Promoting the Safety, Human Rights, and Dignity of Women and Girls

  • By supporting women and girls’ safety, security, and access to justice, the Department is helping survivors recover and preventing occurrences of abuse.  The Department is funding the development of a publicly available set of Women, Peace, and Security indicators that can be integrated in early warning systems globally to enhance their predictive capacities.  Since 2017, the Department’s Voices Against Violence Initiative has provided emergency assistance to more than 1,000 survivors of extreme forms of GBV.
  • Through the Safe from the Start initiative, our investments are improving humanitarian systems with programming on preparedness, training and mentorship for GBV first responders, and incorporating GBV risk reduction and safety mechanisms.  This Initiative has built institutional response for strengthened and swifter action on addressing GBV from the onset of humanitarian emergencies.
  • The Department supports the United States’ historic legacy of promoting transitional justice and accountability for sexual violence in conflict.  We have invested in human rights documentation for abuses in countries such as Burma, The Gambia, Iraq, Sudan, South Sudan, and Syria and mobilized international support for national transitional justice and specialized criminal justice mechanisms, such as the African Union (AU) Hybrid Court for South Sudan, the Special Criminal Court in the Central African Republic, and the Extraordinary Chambers in the Courts of Cambodia.  We continue to support domestic efforts that address the needs of victims of sexual violence in Colombia, Guatemala, and the Democratic Republic of the Congo.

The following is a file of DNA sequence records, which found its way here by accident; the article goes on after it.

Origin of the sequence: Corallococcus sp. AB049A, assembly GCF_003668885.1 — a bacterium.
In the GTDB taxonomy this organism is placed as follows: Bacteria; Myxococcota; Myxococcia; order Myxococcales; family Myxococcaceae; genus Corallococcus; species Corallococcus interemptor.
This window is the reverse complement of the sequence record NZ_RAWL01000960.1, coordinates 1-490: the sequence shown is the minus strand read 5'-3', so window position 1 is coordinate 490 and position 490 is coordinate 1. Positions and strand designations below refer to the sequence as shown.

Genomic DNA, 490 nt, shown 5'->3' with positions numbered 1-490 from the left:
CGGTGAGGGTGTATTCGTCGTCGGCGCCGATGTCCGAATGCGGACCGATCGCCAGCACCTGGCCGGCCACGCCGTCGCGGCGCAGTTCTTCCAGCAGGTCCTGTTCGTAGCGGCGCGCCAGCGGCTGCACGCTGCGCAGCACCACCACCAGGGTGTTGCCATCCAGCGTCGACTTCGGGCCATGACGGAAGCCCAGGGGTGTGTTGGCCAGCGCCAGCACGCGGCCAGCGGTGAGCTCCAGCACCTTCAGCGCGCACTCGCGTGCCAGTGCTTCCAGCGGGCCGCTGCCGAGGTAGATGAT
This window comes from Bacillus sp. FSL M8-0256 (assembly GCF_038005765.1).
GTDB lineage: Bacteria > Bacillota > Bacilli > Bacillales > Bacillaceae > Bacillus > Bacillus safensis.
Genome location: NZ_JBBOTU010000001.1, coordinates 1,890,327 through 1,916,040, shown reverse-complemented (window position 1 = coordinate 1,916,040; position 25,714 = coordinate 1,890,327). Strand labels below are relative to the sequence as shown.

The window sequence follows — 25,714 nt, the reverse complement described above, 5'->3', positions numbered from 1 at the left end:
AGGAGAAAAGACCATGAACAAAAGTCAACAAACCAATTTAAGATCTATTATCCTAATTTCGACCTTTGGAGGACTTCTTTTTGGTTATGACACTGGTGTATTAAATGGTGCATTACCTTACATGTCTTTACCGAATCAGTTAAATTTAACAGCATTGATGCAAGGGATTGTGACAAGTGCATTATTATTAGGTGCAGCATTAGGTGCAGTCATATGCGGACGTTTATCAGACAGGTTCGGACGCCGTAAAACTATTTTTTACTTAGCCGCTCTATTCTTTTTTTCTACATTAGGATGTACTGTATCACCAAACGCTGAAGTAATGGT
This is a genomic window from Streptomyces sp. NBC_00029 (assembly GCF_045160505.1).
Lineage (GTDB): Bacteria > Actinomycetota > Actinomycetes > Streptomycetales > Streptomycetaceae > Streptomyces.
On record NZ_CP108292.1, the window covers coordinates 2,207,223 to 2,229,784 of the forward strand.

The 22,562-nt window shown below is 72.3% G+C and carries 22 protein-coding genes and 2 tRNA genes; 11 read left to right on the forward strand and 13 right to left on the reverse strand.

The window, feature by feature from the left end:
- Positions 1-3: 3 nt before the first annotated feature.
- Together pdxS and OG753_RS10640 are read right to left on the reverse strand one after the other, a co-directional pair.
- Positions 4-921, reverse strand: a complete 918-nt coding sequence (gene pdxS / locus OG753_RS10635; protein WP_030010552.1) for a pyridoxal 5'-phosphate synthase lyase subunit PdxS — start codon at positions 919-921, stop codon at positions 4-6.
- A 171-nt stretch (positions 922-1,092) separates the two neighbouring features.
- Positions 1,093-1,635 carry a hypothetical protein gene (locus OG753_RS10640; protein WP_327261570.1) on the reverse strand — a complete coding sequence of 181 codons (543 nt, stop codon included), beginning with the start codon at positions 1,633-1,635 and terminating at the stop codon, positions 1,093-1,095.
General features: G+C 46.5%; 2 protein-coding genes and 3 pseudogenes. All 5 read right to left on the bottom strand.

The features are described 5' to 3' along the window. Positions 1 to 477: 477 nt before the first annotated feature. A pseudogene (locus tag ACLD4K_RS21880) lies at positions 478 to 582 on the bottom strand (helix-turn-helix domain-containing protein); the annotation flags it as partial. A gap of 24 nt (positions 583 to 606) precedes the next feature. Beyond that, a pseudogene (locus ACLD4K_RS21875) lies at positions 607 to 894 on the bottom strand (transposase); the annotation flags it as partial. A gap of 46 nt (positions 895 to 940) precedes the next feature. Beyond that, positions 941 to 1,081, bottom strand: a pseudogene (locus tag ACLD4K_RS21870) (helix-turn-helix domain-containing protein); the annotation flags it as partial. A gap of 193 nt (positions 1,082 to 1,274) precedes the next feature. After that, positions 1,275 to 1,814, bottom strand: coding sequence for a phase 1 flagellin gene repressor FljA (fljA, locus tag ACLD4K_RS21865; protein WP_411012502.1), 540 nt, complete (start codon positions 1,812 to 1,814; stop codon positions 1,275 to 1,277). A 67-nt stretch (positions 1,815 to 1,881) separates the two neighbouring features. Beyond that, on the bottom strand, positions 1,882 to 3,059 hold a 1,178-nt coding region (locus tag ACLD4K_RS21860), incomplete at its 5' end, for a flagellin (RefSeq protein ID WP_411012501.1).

Improving Effectiveness by Enhancing our Internal Capabilities

  • The Department is reviewing its training materials in areas such as: conflict prevention, mitigation, and resolution; protecting civilians from violence, exploitation, and trafficking in persons; and international human rights law and international humanitarian law.  We are revising them, where appropriate, to include a greater focus on women, peace, and security including efforts toward ensuring meaningful participation by women.
  • The Instability Monitoring and Analysis Platform, launched in 2019, includes real-time data on violence against women and girls.  Although this form of violence remains underreported, systematically including available information in analysis ensures policymakers are informed on how conflict affects women and girls.